Credit cards are convenient for making travel arrangements, and can also allow you a little more spending leeway when you are on holiday if you see something you really want to buy or do.
Additionally, they are a lot less hassle than carrying cash — you don't have to worry about currency conversions, and if your card is lost or stolen you can cancel it and order a new one, something you definitely can't do with hard currency.
Credit cards are widely accepted all over the world, and in most countries you will have no problems using yours. They are also, of course, accepted by airlines, hotels and tour operators when you are booking your trip.
The only downside to using your credit card when you travel internationally is that if you don't choose your card wisely, you could end up subject to some significant fees.
Many standard credit cards add a percentage fee for any transactions you make while you are in another country. This fee varies, but it is not rare to see lenders charge 3% on each transaction.
This may not seem like a lot on small purchases like lunch somewhere or a souvenir, but if you start to think in terms of the bigger costs on holiday, like your hotel or car hire, it can soon mount up.
Additionally, some lenders also charge you this kind of fee when you make any transaction in a foreign currency, even if you are at home, so if you buy things online from abroad and pay in euros or dollars (for example) you may start to incur charges like these from your living room.
If you are a regular traveller, are going on a long trip abroad, or are planning a special holiday where you are expecting to spend a lot, it is worth getting hold of a travel credit card that does not charge these types of fees.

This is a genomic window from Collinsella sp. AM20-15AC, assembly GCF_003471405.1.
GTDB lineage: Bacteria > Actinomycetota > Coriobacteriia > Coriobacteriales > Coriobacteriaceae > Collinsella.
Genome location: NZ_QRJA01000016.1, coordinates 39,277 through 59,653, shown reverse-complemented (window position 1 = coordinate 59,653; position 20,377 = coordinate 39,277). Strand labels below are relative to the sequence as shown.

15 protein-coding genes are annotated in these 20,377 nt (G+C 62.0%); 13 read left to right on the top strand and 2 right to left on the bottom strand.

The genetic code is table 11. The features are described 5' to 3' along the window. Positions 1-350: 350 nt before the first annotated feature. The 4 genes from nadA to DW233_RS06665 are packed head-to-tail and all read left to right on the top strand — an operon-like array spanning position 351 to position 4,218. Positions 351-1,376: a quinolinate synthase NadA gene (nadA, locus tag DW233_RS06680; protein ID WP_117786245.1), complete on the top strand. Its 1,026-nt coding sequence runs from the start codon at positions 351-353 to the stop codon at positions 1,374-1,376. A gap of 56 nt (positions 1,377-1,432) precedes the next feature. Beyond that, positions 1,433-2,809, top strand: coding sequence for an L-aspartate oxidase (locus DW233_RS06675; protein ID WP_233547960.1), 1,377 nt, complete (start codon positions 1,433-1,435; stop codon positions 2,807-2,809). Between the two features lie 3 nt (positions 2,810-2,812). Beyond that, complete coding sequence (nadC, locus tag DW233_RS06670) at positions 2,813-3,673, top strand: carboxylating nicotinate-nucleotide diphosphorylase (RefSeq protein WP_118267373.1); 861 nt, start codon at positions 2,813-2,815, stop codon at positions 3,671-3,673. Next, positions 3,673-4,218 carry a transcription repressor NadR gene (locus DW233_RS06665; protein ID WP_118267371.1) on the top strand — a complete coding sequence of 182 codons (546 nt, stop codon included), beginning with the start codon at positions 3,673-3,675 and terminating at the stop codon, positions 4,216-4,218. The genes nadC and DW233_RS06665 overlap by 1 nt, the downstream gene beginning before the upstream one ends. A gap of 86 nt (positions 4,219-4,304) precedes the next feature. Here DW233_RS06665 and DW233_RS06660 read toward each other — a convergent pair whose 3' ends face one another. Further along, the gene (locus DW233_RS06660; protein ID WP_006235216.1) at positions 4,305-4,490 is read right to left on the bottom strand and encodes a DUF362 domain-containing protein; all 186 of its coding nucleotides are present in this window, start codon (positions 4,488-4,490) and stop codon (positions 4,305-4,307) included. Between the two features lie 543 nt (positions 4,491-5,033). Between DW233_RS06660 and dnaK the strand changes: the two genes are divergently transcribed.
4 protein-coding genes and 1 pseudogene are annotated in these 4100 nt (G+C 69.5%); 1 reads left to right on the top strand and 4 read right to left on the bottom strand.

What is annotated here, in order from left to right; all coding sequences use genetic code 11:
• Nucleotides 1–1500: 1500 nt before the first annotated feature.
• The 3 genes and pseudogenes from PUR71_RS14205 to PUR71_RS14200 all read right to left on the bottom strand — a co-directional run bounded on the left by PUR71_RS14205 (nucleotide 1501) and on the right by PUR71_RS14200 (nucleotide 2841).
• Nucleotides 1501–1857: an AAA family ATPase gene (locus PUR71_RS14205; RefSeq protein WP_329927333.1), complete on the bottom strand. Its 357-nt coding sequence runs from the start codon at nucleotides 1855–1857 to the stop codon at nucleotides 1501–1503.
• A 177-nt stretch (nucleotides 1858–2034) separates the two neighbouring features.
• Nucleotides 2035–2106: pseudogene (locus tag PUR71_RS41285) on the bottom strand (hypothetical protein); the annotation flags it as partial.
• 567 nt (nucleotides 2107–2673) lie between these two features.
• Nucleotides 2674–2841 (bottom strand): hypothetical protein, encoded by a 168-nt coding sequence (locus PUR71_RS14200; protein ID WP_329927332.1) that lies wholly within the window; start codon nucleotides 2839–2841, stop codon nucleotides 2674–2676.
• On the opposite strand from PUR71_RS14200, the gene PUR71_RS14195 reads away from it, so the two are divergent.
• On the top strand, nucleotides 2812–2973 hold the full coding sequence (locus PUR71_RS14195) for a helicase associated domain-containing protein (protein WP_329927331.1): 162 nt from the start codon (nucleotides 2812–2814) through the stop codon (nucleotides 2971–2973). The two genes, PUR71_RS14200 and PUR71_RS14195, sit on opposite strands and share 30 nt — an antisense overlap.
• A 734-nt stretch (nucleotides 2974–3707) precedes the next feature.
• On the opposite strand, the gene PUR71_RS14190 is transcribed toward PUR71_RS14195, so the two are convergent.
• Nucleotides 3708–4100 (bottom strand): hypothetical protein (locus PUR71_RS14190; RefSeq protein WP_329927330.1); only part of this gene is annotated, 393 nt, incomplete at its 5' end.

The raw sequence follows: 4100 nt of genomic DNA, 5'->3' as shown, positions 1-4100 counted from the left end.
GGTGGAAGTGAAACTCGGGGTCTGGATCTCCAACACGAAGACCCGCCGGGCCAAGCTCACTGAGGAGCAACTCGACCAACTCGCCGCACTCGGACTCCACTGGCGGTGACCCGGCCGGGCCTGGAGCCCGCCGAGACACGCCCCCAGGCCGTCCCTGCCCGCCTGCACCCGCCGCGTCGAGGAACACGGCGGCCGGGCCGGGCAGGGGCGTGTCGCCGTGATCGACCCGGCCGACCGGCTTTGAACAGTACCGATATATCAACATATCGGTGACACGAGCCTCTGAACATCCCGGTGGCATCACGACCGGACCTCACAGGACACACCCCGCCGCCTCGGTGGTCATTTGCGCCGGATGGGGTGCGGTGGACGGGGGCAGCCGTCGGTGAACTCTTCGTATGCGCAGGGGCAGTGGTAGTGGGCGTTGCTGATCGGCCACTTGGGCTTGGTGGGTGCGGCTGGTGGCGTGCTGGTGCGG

There are cards available that charge 0% for using your card abroad or in other currencies, so these are the ones you'll want to consider packing.
A standard credit card will almost always charge fees for making ATM withdrawals abroad (on top of any fees the card already gives you for cash withdrawals — which typically come with a higher rate of interest).
A rate of around 2.5% on top of your cash machine withdrawals overseas is fairly typical, even on some cards that don't charge for foreign transactions.
Some specialist credit cards won't charge you a fee for cash withdrawals abroad, but you will be charged interest from the day you withdraw the cash.
It is up to you to decide whether you are happy to pay these charges or would prefer to get your cash out with a debit card, or take local currency with you.
But, it is worth being aware of the fees associated with the card you are using before you take out money so there are no surprises when you see your credit card statement.
Using a credit card abroad can be extremely convenient and allow you a lot more flexibility, whether you are a holidaymaker or regular business traveller.
However, if you want to get the best value, look out for cards designed for people who travel, which won't charge extra every time you make a transaction overseas or in a foreign currency.